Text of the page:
Come for the research and stick around for the heavy dose of opinion.
Promising research from a University of Newcastle team suggests that Type 2 diabetes can be cured in just eight weeks by diet alone. CURED. Their protocol is known to be effective in subjects who have had diabetes for up to 10 years, and they are optimistic about it working for some who have had the disease even longer.
Have you ever wondered how many events occur within a single moment? Technically, this would encompass all of the movements, chemical processes, thoughts, and precise locations of atoms and sub-atomic particles.
We could say the answer depends on the vastness of the Universe or Multiverse.
Today’s my 42nd birthday, so I figured I’d share a bit about how this old geezer’s doing. My birthday also marks 9-½ months of practicing The Plant Paleo Diet. I won’t rehash my entire history in this article, though. To learn more about how I went from life-long obesity to where I am now, check out my previous body comp update.
In that last update—almost 6 months ago—I weighed 163 lbs. This morning, I weighed in at 161 lbs. So, it’s safe to say I’ve been in a fairly stable energy balance with Plant Paleo. My lowest measured weight in the last 6 months was 157 lbs and my highest was 163 lbs.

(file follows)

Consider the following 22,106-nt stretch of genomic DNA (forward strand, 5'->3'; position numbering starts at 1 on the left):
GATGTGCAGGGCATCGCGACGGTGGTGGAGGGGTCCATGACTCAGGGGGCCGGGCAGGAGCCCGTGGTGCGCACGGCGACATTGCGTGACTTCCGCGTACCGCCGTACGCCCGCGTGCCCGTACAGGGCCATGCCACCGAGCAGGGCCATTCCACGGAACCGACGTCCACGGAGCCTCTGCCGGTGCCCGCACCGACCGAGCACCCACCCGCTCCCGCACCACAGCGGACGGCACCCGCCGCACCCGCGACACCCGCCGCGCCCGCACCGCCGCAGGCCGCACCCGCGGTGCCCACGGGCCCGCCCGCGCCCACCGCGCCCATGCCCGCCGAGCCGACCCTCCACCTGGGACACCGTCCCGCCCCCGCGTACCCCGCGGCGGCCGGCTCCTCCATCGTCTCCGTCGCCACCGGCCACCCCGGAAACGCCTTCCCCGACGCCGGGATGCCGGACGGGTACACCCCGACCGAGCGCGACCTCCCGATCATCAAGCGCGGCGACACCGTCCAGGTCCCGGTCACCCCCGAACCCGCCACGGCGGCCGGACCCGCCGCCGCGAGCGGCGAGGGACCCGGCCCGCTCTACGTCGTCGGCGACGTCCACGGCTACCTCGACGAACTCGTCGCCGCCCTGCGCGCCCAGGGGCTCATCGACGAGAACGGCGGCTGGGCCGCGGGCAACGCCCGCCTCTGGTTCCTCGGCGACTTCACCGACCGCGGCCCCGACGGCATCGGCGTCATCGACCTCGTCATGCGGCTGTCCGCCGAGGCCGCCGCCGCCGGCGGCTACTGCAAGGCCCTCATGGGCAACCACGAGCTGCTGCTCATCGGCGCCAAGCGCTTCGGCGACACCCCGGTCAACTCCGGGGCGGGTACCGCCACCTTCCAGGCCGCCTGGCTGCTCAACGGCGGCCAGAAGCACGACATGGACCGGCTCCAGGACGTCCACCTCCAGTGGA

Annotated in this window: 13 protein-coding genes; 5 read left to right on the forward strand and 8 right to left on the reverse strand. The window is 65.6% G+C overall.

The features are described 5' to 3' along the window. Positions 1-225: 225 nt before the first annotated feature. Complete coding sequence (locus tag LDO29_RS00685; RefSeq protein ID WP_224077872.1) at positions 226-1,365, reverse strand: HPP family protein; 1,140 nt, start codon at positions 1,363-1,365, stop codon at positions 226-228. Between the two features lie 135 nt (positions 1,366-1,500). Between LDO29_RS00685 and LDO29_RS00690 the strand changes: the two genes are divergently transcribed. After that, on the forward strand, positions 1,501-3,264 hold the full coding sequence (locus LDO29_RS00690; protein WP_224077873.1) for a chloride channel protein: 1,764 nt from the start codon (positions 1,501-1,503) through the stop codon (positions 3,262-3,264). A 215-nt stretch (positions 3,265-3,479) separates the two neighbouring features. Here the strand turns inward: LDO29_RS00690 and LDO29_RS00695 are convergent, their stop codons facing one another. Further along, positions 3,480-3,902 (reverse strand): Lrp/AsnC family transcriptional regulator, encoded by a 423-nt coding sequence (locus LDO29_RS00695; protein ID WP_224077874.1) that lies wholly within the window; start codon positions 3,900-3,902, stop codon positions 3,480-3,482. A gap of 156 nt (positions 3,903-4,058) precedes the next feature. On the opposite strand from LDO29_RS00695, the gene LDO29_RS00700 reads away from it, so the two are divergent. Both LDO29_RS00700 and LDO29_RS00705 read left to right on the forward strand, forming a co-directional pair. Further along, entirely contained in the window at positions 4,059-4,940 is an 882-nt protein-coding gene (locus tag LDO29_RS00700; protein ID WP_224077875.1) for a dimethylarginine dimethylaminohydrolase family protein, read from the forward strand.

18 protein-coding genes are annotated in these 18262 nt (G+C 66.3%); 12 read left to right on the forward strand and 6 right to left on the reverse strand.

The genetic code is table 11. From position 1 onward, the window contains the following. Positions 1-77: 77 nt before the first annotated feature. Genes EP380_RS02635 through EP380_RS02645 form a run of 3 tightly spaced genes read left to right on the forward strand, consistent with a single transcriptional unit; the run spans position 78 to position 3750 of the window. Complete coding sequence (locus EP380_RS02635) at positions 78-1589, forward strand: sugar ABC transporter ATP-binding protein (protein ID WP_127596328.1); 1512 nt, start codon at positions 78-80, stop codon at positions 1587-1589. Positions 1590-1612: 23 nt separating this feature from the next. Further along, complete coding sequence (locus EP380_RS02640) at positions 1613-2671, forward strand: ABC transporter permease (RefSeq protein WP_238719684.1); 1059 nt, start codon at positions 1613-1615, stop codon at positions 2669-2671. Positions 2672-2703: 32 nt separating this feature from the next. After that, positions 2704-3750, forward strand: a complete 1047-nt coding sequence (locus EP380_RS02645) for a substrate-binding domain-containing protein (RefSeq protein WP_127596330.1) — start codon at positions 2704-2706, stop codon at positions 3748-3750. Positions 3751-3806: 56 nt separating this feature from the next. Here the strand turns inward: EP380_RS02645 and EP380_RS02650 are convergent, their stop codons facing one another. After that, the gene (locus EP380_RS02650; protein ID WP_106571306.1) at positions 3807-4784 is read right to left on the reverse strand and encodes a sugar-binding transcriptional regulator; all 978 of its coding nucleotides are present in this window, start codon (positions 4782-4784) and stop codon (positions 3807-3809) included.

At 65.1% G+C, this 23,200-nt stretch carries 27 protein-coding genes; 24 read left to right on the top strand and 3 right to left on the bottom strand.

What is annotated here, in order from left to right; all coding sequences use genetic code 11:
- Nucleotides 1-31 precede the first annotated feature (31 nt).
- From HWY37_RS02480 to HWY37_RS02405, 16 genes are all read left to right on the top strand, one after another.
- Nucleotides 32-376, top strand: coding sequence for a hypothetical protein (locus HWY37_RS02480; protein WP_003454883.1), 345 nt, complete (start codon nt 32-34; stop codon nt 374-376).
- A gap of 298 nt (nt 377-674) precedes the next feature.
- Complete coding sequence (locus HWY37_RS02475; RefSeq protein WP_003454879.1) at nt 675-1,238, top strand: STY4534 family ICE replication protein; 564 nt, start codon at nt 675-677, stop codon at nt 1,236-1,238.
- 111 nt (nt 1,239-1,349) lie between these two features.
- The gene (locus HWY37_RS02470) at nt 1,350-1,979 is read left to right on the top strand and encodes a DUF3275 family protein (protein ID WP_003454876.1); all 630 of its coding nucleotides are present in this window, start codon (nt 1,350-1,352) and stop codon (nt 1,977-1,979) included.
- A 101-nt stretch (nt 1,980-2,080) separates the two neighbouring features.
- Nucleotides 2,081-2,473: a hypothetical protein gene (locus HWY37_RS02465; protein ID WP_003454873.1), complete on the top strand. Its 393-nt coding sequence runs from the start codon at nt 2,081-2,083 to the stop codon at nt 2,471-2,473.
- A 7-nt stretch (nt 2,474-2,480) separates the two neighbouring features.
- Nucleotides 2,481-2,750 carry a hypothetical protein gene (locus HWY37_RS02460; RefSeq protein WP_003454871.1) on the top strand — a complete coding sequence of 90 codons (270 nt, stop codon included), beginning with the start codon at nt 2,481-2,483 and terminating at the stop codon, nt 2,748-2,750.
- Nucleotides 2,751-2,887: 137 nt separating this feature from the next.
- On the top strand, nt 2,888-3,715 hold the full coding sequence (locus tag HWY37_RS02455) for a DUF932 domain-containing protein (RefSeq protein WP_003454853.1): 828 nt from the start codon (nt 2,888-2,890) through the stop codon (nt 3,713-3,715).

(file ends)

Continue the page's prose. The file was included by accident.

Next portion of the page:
In Part 1 of this series, I suggested that:
(1) a single set of Paleolithic-inspired dietary rules is not only futile, but entirely misses the point of the actual Paleolithic example, which shows us vast diet diversity amongst human groups; and that (2) the Paleo paradigm includes a wide array of whole-food diets consisting of various macronutrient ratios and plant-to-animal ratios.
I’ve been regularly drinking strong, black coffee my entire adult life; anywhere from 1 to 3 cups a day, on average—sometimes more, rarely less.
So when I decided to give up coffee for a month, I expected to suffer from some serious withdrawals: headaches, sluggishness, lack of energy, mental fog.
In order for the Paleo approach to make any sense at all, it can’t be a diet. Not just one diet.
A fundamental feature of human diets during the Paleolithic era was that there were several of them. The eating patterns of humans were spread across Africa and eventually most of the globe. Dietary variances hinged on the unique characteristics of local ecosystems, the dance between organisms and environments—innumerable variables all at play and changing over millennia.
It was back in the mid 1990s — when I was young and overweight — that I first discovered the Paleo Diet. Back then, it was called Neanderthin. At least it was for me. That was the title of Ray Audette’s book, which I read with much enthusiasm.